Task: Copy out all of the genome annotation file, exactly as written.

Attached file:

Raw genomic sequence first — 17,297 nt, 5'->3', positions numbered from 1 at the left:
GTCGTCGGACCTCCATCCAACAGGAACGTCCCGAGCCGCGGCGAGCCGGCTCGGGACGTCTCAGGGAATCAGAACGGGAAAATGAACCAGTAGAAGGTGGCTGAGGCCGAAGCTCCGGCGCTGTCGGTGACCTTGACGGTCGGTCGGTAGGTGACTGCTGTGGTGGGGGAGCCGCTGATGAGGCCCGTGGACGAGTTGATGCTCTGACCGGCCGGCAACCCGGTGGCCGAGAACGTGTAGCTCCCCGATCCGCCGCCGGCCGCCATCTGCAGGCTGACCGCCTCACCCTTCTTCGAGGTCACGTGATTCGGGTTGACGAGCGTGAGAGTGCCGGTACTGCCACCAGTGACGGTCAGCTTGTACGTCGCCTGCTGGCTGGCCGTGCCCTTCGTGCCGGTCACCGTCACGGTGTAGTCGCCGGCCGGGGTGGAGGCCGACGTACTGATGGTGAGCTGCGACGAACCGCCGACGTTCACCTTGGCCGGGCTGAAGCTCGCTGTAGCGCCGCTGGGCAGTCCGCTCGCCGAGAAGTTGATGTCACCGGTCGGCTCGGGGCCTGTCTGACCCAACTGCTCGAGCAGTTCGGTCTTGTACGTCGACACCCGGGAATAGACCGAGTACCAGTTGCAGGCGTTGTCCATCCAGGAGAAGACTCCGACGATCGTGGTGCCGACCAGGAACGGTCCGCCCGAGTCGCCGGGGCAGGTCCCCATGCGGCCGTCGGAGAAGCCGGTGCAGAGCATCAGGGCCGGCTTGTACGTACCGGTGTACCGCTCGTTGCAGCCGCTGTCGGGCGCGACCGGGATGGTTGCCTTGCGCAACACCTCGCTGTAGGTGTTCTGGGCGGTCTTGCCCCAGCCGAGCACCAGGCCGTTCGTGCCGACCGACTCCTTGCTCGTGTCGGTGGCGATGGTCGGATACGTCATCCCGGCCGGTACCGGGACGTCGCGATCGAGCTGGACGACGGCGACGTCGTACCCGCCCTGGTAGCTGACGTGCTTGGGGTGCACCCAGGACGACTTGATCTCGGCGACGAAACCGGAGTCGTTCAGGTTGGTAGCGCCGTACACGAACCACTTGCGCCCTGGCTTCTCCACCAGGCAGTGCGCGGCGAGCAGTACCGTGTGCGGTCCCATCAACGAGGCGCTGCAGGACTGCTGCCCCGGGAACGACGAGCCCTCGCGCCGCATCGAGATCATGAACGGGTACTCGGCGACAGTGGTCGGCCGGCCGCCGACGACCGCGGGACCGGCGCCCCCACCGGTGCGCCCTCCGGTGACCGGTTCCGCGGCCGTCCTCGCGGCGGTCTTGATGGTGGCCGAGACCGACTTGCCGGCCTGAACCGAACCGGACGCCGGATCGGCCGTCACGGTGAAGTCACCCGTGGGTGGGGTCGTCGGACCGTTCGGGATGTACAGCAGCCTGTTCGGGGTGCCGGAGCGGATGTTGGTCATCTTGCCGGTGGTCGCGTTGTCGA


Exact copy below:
Raw genomic sequence first — 17,297 nt, 5'->3', positions numbered from 1 at the left:
GTCGTCGGACCTCCATCCAACAGGAACGTCCCGAGCCGCGGCGAGCCGGCTCGGGACGTCTCAGGGAATCAGAACGGGAAAATGAACCAGTAGAAGGTGGCTGAGGCCGAAGCTCCGGCGCTGTCGGTGACCTTGACGGTCGGTCGGTAGGTGACTGCTGTGGTGGGGGAGCCGCTGATGAGGCCCGTGGACGAGTTGATGCTCTGACCGGCCGGCAACCCGGTGGCCGAGAACGTGTAGCTCCCCGATCCGCCGCCGGCCGCCATCTGCAGGCTGACCGCCTCACCCTTCTTCGAGGTCACGTGATTCGGGTTGACGAGCGTGAGAGTGCCGGTACTGCCACCAGTGACGGTCAGCTTGTACGTCGCCTGCTGGCTGGCCGTGCCCTTCGTGCCGGTCACCGTCACGGTGTAGTCGCCGGCCGGGGTGGAGGCCGACGTACTGATGGTGAGCTGCGACGAACCGCCGACGTTCACCTTGGCCGGGCTGAAGCTCGCTGTAGCGCCGCTGGGCAGTCCGCTCGCCGAGAAGTTGATGTCACCGGTCGGCTCGGGGCCTGTCTGACCCAACTGCTCGAGCAGTTCGGTCTTGTACGTCGACACCCGGGAATAGACCGAGTACCAGTTGCAGGCGTTGTCCATCCAGGAGAAGACTCCGACGATCGTGGTGCCGACCAGGAACGGTCCGCCCGAGTCGCCGGGGCAGGTCCCCATGCGGCCGTCGGAGAAGCCGGTGCAGAGCATCAGGGCCGGCTTGTACGTACCGGTGTACCGCTCGTTGCAGCCGCTGTCGGGCGCGACCGGGATGGTTGCCTTGCGCAACACCTCGCTGTAGGTGTTCTGGGCGGTCTTGCCCCAGCCGAGCACCAGGCCGTTCGTGCCGACCGACTCCTTGCTCGTGTCGGTGGCGATGGTCGGATACGTCATCCCGGCCGGTACCGGGACGTCGCGATCGAGCTGGACGACGGCGACGTCGTACCCGCCCTGGTAGCTGACGTGCTTGGGGTGCACCCAGGACGACTTGATCTCGGCGACGAAACCGGAGTCGTTCAGGTTGGTAGCGCCGTACACGAACCACTTGCGCCCTGGCTTCTCCACCAGGCAGTGCGCGGCGAGCAGTACCGTGTGCGGTCCCATCAACGAGGCGCTGCAGGACTGCTGCCCCGGGAACGACGAGCCCTCGCGCCGCATCGAGATCATGAACGGGTACTCGGCGACAGTGGTCGGCCGGCCGCCGACGACCGCGGGACCGGCGCCCCCACCGGTGCGCCCTCCGGTGACCGGTTCCGCGGCCGTCCTCGCGGCGGTCTTGATGGTGGCCGAGACCGACTTGCCGGCCTGAACCGAACCGGACGCCGGATCGGCCGTCACGGTGAAGTCACCCGTGGGTGGGGTCGTCGGACCGTTCGGGATGTACAGCAGCCTGTTCGGGGTGCCGGAGCGGATGTTGGTCATCTTGCCGGTGGTCGCGTTGTCGA